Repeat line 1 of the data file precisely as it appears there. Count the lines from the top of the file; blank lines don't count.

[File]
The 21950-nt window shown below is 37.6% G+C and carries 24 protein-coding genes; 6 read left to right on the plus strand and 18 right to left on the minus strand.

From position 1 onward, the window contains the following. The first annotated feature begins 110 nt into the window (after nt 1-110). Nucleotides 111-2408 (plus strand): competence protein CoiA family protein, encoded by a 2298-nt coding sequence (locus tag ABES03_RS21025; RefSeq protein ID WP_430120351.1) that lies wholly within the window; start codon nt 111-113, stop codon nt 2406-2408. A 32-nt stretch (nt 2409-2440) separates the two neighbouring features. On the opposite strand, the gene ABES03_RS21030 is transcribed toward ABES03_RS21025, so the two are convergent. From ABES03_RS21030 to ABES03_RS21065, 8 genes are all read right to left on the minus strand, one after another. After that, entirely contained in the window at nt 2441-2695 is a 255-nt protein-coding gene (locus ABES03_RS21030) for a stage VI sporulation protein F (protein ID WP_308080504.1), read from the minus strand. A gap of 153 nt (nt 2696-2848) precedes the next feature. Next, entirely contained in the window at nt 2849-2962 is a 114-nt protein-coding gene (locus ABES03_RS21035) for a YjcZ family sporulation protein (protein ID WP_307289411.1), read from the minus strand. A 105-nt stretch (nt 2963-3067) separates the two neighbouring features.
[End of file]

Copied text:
The 21950-nt window shown below is 37.6% G+C and carries 24 protein-coding genes; 6 read left to right on the plus strand and 18 right to left on the minus strand.